T Hara , K Tanaka , K Maehata , K Mitsuda , N. Y Yamasaki , M Ohsaki , K Watanabe , X Yu , T Ito and Y. Yamanaka

A new energy dispersive X-ray spectrometer (EDS) with a mi- crocalorimeter detector equipped with a transmission electron microscope (TEM) has been developed for high- accuracy compositional analysis in the nanoscale. A superconducting transition-edge-sensor-type microcalorimeter is applied as the detector. A cryogen-free cooling system, which consists of a mechanical and a dilution refrigerator, is selected to achieve long-term temperature stability. In order to mount these detector and refrigerators on a TEM, the cooling system is specially designed such that these two refrigerators are separated. Also, the detector position and arrangement are carefully designed to avoid adverse affects between the superconductor detector and the TEM lens system. Using the developed EDS system, at present, an energy resolution of 21.92 eV full-width-at-half maximum has been achieved at the Cr K line. This value is about seven times better than that of the current typical commercial Si(Li) detector, which is usually around 140 eV. The developed microcalorimeter EDS system can measure a wide energy range, 1–20 keV, at one time with this high energy resolution that can resolve peaks from most of the elements. Although several further developments will be needed to enable practical use, highly accurate compositional analysis with high energy resolution will be realized by this microcalorimeter EDS system.

  H Ikehata , R Okuyama , E Ogawa , S Nakamura , A Usami , T Mori , K Tanaka , S Aiba and T. Ono

p53 suppresses the genomic instability provoked by genotoxic agents. Ultraviolet (UV) B induces skin cancers by producing DNA damage and mutations in the skin genome, whereas the skin tissue responds to the UVB insult with cell cycle arrest and apoptosis as well as damage exclusion by DNA repair. To address the p53 contribution to these skin responses in vivo, we analyzed the time course of DNA damage removal, apoptosis induction and hyperplasia in the skin after UVB irradiation in p53-knockout mice. We also examined UVB-induced mutations in the skin. We found that p53 deficiency does not abolish the UVB-induced apoptotic response in the epidermis but delays the process and the following hyperplasia 12–24 h. Regardless of the p53 genotype, 1 kJ/m2 UVB induced a total replacement of the epidermal layer by destroying the damaged epidermis by apoptosis and rebuilding a new one through hyperplasia. We failed to detect a clear defect in removal of UVB-induced DNA photolesions from the genome of the p53-deficient skin except for a delay in the epidermis, which seemed to result from the delay in the apoptotic response. However, we found that p53 deficiency enhanced UVB-induced mutagenesis. Furthermore, in a genetic study using Xpa-knockout mice, we showed that the enhanced mutagenic response depends on the activity of nucleotide excision repair (NER), which was also supported by the mutation spectrum observed in the UVB-exposed p53-knockout mice. These results indicate that p53 protects the skin genome from the UVB genotoxicity by facilitating NER, whereas its contribution to the UVB-induced apoptosis is limited.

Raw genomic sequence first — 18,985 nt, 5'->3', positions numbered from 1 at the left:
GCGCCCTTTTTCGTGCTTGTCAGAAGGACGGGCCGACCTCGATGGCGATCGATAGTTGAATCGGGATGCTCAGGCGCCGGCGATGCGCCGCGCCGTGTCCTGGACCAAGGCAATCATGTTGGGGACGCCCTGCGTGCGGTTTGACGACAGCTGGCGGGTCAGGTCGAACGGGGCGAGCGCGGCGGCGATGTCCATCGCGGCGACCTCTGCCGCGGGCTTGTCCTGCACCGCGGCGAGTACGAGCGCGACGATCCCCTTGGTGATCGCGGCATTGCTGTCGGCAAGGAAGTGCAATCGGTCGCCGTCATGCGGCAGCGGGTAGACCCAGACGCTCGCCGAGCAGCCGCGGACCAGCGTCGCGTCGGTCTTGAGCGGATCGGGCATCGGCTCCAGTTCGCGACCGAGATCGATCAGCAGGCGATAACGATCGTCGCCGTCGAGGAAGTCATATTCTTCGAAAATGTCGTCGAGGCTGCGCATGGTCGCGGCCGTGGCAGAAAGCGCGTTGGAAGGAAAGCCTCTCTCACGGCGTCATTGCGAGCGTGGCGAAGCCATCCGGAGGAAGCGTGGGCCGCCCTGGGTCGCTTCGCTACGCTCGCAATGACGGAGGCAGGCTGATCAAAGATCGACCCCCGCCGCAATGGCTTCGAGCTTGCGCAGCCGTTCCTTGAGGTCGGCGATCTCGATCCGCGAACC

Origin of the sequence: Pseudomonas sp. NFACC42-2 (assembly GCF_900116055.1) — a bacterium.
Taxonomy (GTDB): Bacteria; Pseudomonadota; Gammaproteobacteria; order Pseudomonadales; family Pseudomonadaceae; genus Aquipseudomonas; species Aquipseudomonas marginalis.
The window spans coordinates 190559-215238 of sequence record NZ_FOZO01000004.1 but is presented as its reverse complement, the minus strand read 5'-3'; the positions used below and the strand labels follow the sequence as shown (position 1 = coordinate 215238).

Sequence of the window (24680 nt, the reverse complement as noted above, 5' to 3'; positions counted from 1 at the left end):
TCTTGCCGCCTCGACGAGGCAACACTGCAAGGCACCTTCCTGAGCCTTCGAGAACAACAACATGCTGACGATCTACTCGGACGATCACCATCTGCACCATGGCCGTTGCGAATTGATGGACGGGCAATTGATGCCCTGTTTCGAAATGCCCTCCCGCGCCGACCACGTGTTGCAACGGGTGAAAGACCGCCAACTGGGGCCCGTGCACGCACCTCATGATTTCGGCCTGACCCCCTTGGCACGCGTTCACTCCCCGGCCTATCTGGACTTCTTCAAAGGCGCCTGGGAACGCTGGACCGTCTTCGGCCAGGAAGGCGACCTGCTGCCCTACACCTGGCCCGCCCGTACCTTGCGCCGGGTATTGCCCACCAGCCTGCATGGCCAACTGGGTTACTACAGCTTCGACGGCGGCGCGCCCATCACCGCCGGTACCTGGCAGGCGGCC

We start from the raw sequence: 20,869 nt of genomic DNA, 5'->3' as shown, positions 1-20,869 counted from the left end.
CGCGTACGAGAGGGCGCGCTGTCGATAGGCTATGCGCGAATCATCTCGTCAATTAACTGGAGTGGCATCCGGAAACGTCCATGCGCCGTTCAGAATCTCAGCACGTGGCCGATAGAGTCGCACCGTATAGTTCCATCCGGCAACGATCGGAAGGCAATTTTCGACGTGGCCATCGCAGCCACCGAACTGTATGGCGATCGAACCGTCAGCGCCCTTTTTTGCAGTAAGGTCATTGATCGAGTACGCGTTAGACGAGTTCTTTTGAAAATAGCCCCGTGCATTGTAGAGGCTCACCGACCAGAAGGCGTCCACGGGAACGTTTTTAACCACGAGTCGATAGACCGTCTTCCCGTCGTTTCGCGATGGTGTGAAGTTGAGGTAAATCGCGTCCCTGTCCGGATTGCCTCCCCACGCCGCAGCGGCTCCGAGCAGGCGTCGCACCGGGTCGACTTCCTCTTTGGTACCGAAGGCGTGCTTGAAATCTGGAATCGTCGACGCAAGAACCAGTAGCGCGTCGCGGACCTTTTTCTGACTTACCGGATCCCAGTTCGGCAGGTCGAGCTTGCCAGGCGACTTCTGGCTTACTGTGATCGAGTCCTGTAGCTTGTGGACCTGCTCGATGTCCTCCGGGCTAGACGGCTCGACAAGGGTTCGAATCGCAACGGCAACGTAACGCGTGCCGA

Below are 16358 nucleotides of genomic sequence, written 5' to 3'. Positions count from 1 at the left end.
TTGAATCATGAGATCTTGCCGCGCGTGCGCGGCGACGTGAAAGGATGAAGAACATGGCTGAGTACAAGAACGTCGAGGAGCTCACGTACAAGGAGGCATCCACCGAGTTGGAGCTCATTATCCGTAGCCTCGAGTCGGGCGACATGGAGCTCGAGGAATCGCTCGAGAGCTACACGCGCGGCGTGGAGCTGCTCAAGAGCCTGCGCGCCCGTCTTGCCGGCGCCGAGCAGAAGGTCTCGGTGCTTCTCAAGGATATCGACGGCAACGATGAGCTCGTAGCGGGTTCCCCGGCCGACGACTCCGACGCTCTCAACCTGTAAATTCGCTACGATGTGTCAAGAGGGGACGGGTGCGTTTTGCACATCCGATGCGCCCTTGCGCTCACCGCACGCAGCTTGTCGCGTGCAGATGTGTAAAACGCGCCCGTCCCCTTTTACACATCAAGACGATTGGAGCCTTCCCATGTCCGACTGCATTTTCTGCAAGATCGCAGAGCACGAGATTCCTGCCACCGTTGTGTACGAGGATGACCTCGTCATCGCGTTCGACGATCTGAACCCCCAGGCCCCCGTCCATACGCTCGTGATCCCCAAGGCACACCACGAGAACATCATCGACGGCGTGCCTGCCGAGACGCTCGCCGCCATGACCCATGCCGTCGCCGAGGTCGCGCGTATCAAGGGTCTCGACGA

M Morita , K Hamao , S Izumi , E Okumura , K Tanaka , T Kishimoto and H. Hosoya

The large GTPase dynamin is strongly accumulated in the constricted area including midzonal microtubules of dividing cells. The proline-rich domain (PRD) of dynamin has been considered as a microtubule-binding domain. However, it remains unclear how PRD controls dynamin–microtubule interaction in mitotic cells. Here, we found that the microtubule-binding activity of PRD is low in dynamin-2. One of the mitosis-specific kinase activities to PRD in HeLa cells was identified as cyclin B-Cdc2 kinase. The kinase phosphorylated PRD at Ser764 and/or Thr766 and reduced the microtubule-binding activity of PRD. These results suggest that phosphorylation of PRD by cyclin B-Cdc2 kinase plays an important role to control dynamin-2–microtubule interaction in mitotic HeLa cells.

  V. A Tallada , K Tanaka , M Yanagida and I. M. Hagan

The fission yeast spindle pole body (SPB) comprises a cytoplasmic structure that is separated from an ill-defined nuclear component by the nuclear envelope. Upon mitotic commitment, the nuclear envelope separating these domains disperses as the two SPBs integrate into a hole that forms in the nuclear envelope. The SPB component Cut12 is linked to cell cycle control, as dominant cut12.s11 mutations suppress the mitotic commitment defect of cdc25.22 cells and elevated Cdc25 levels suppress the monopolar spindle phenotype of cut12.1 loss of function mutations. We show that the cut12.1 monopolar phenotype arises from a failure to activate and integrate the new SPB into the nuclear envelope. The activation of the old SPB was frequently delayed, and its integration into the nuclear envelope was defective, resulting in leakage of the nucleoplasm into the cytoplasm through large gaps in the nuclear envelope. We propose that these activation/integration defects arise from a local deficiency in mitosis-promoting factor activation at the new SPB.